# Constrained type alias

What do you think about the following syntax for some very simple and intensively reusable validations?

Does this:

string name = (SomeText)"Hm…";


mean for you a none-safe cast to none-empty required text? How does it play with C# syntax/semantics? So these two should throw:

string name = (SomeText)null;
string name = (SomeText)"";


More examples:

int Age = (AdultAge)43; // OK
int Age = (AdultAge)10; // throws…


Basically, I am just looking for type alias with a guard constrain, but not so many things are possible in C#...

Let’s define the casts (yes, it is ugly):

class SomeText : Constrain<SomeText, string>
{
public static implicit operator SomeText(string value) =>
Create(value, !string.IsNullOrWhiteSpace(value));
}

{
public static implicit operator AdultAge(int value) =>
Create(value, value >= 21);
}


Where library code is:

abstract class Constrain<TConstrain, TValue>
where TConstrain : Constrain<TConstrain, TValue>, new()
{
public static implicit operator TValue(Constrain<TConstrain, TValue> check) =>
check.Value;

protected static TConstrain Create(TValue value, bool satisfied, string message = null)
{
if (!satisfied)
throw new ArgumentException(message ?? $"{typeof(TConstrain).Name} required."); else return new TConstrain() { Value = value }; } TValue Value { get; set; } }  P.S. More examples: string email = (EMail)"test@example.com"; Stream stream = (InputStream)File.OpenText("c:\Autoexec.bat"); double weight = (Positive)160;  P.P.S. Even more examples: class Adult { public Adult(string name, int age) { Name = (SomeText)name; Age = (AdultAge)age; } public override string ToString() =>$"{Name}, {Age}";
string Name { get; }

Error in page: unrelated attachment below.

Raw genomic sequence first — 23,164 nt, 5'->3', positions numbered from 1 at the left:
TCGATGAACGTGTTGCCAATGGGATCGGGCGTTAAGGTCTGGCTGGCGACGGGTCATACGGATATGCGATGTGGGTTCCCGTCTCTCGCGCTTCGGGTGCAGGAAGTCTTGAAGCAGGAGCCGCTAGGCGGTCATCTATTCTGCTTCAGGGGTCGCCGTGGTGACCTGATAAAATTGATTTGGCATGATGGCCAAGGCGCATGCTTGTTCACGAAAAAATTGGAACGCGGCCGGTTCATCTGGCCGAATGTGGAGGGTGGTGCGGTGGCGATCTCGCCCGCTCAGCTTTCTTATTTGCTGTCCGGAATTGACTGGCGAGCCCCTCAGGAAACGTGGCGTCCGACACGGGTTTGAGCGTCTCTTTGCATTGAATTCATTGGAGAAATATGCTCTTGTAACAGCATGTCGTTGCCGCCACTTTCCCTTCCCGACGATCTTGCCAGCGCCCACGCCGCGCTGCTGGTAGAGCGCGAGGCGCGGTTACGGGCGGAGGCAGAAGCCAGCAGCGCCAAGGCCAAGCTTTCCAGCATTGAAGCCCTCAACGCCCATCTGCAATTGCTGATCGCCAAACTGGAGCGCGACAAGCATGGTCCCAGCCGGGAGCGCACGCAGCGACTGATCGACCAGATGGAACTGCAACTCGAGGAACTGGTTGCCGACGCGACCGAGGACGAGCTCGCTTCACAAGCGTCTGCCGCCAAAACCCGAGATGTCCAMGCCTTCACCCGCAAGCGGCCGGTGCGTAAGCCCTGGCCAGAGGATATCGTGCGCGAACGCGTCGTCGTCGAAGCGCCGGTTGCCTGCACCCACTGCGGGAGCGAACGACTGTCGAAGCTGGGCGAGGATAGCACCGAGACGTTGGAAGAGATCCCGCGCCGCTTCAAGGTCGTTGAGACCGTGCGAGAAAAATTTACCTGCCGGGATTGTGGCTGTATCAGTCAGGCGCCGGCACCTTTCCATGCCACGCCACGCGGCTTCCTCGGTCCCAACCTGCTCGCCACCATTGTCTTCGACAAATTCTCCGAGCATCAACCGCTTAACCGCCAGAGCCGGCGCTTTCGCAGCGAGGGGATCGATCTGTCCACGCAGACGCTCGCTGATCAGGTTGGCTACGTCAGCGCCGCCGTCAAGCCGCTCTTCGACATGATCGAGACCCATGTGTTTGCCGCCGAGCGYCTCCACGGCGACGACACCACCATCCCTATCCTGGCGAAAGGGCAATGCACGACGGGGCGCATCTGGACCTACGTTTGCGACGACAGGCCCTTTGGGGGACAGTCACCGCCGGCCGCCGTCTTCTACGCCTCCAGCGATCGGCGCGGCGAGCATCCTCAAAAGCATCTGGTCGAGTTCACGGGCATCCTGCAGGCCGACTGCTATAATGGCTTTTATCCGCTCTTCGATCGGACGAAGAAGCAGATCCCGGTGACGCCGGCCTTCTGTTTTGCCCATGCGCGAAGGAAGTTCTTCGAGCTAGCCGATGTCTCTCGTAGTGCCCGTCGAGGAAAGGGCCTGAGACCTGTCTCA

int Age { get; }
}

• I don't see why you'd cast to a special type and then immediately cast back again, instead of simply using methods like int validateIsAdultAge(int age). – Tanner Swett Jun 14 '16 at 1:24
• If you want strict typing, then how come you're immediately casting SomeText and AdultAge back to string and int instead of leaving them as SomeText and AdultAge? – Tanner Swett Jun 14 '16 at 2:03
• I would call it arabic programming because if you wanted to apply multiple validations you would have to do it from right to left ;-) it's strange, interesting, weird and somehow genius at the same time. – t3chb0t Jun 14 '16 at 8:38
• This seems to be very limited too. You cannot validate for a range or a specific value unless you write a specialized validator for is-between 2-4... or can you? – t3chb0t Jun 14 '16 at 8:42
• @t3chb0t Yep, we need to subclass. It is just a shortcut for something like NotNull, no more than that... – Dmitry Nogin Jun 14 '16 at 8:44

Your recent questions give me impression, that you are purposely trying to to find new ways to mock C# syntax. :) You know this saying from MSDN: "code is read way more often, than it is written"? I think you have to keep this in mind, when designing those things. I would definitely have a WTF-moment, if I were to see int Age = (AdultAge)43 in code. I then would have to go and look for AdultAge and Constrain implementations in order to figure out what is going on there. I would rather have this:

Validator.ValidateEmail("test@example.com");


or this:

reference.ThrowIfNull();


or even this:

var age = (Age)21;

int Age1 = (AdultAge)43; // OK